MIT president steps down after a decade at the helm of the institution

Massachusetts Institute of Technology President L. Rafael Reif is stepping down after more than 10 years at the helm, the school announced Thursday.

L. Rafael Reif, 71, said he will leave his position at the end of 2022. He plans to take a sabbatical before returning as a faculty member of the school’s electrical engineering and computer science department.

“Thanks to the exceptional efforts and impact of people at MIT in research, education and innovation, the institute consistently ranks among the top universities in the world,” he wrote in a statement.

Reif became school president in 2012 after serving as its provost for seven years. He has been at MIT since 1980, when he was hired as an assistant professor of electrical engineering.

As president, he is credited with enhancing the school’s stature as a hub of technological innovation.

His accomplishments include establishing a new business incubator in 2016 to help academics turn big ideas into businesses. Known as The Engine, he raised $430 million for 27 companies, the school said.

In 2018, he announced a $1 billion investment in artificial intelligence and computer science, centered around a new College of Computer Science to apply AI technology across all academic disciplines.

Under his leadership, MIT has “pushed the frontiers of basic and applied science that will benefit our world for years to come,” Diane Greene, chair of the school’s board of trustees, said in a statement.

Politically, Reif clashed frequently with the Trump administration over immigration policies that threatened to limit academic exchange.

When the Trump administration imposed a policy that would have banned international students from taking classes entirely online amid the COVID-19 pandemic, MIT and Harvard University filed a lawsuit challenging the rule. . The lawsuit won the support of dozens of American colleges and led to the policy’s withdrawal.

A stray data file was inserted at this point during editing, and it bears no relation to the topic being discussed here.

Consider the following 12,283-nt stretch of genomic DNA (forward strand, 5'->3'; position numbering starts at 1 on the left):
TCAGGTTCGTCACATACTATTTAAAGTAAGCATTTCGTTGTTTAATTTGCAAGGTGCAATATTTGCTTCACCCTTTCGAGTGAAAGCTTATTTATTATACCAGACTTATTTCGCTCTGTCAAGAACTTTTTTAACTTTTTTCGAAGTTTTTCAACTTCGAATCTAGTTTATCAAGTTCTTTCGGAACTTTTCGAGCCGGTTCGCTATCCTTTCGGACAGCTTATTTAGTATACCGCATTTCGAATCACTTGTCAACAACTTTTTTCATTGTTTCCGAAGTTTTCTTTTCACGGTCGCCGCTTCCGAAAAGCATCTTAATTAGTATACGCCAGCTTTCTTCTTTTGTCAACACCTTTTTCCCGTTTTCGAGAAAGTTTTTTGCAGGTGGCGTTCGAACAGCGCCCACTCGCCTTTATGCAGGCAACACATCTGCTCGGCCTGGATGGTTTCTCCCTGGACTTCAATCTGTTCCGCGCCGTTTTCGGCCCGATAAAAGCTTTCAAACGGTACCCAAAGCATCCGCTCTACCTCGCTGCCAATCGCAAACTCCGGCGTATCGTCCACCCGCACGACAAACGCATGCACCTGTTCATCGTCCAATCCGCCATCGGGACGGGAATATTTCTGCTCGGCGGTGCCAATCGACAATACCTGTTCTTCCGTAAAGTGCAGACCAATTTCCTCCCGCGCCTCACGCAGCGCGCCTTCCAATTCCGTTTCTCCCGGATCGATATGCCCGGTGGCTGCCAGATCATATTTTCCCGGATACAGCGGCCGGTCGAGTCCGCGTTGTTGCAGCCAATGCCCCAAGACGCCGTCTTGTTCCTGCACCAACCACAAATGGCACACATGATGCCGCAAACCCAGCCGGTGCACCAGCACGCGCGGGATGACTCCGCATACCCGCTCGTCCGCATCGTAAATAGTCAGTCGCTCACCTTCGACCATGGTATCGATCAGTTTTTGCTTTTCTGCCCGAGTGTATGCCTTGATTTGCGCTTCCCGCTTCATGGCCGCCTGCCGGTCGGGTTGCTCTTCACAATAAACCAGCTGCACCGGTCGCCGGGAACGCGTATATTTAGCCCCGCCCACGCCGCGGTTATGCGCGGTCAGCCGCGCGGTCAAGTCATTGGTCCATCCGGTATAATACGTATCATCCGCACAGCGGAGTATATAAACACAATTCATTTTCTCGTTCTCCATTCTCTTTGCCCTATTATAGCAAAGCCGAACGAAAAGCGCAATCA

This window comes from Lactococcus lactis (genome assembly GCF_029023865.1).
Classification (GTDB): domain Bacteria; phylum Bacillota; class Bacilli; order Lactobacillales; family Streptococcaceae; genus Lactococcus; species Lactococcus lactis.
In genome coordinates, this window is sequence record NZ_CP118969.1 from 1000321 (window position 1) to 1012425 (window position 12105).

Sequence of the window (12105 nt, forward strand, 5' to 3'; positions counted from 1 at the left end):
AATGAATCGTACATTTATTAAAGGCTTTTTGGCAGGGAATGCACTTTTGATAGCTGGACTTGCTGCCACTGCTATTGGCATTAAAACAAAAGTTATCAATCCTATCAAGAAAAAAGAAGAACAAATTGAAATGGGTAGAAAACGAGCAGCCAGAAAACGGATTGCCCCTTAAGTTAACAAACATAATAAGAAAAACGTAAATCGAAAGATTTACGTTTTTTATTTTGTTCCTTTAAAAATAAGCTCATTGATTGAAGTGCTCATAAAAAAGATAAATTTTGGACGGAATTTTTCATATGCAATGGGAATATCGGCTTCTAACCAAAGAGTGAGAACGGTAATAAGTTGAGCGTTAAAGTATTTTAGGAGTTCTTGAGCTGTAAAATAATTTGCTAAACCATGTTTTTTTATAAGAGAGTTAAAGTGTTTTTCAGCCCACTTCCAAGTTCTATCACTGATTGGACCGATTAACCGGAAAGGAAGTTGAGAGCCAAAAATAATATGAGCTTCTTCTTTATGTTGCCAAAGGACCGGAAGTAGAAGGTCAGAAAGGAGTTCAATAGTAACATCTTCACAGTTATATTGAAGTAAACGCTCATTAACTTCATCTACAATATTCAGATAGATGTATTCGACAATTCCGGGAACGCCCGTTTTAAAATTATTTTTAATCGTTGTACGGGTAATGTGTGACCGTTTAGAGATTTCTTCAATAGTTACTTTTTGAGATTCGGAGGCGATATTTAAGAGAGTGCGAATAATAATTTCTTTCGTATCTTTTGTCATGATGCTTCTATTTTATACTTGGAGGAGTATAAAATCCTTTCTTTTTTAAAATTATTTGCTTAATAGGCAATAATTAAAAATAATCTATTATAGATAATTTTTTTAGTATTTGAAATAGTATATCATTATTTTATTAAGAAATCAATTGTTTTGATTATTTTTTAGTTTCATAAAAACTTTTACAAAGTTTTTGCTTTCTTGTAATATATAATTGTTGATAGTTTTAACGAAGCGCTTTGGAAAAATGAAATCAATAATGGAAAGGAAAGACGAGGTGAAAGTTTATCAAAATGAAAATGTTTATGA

Reif was also a leading voice in higher education lobbying for Deferred Action for Childhood Arrivals and its protections for those brought to the United States as children. And amid federal efforts to crack down on academic espionage from China, he defended Chinese scholars who he said were being unfairly stigmatized.

Reif and MIT came under intense scrutiny in 2019 amid revelations that one of the school’s prestigious research labs had enjoyed close fundraising ties to disgraced financier Jeffrey Epstein. .

The uproar led to the resignation of the famous MIT Media Lab. A subsequent school-ordered investigation revealed that Reif was not involved in decisions to accept Epstein’s funding, but it also revealed that Reif had personally signed a letter thanking Epstein for a financial donation in 2012.

In response to the discovery, Reif called it a “standard acknowledgment letter” and said he did not recall signing it, although he acknowledged it was his signature.

Financially, MIT experienced continued growth under Reif’s tenure. The institute’s endowment has grown from $10 billion in 2012 to $27 billion in 2021, continuing its position as one of the wealthiest colleges in the nation.

Originally from Venezuela, Reif came to the United States to earn a doctorate in electrical engineering at Stanford University. His parents were Jewish refugees who fled the Nazi regime in Eastern Europe.

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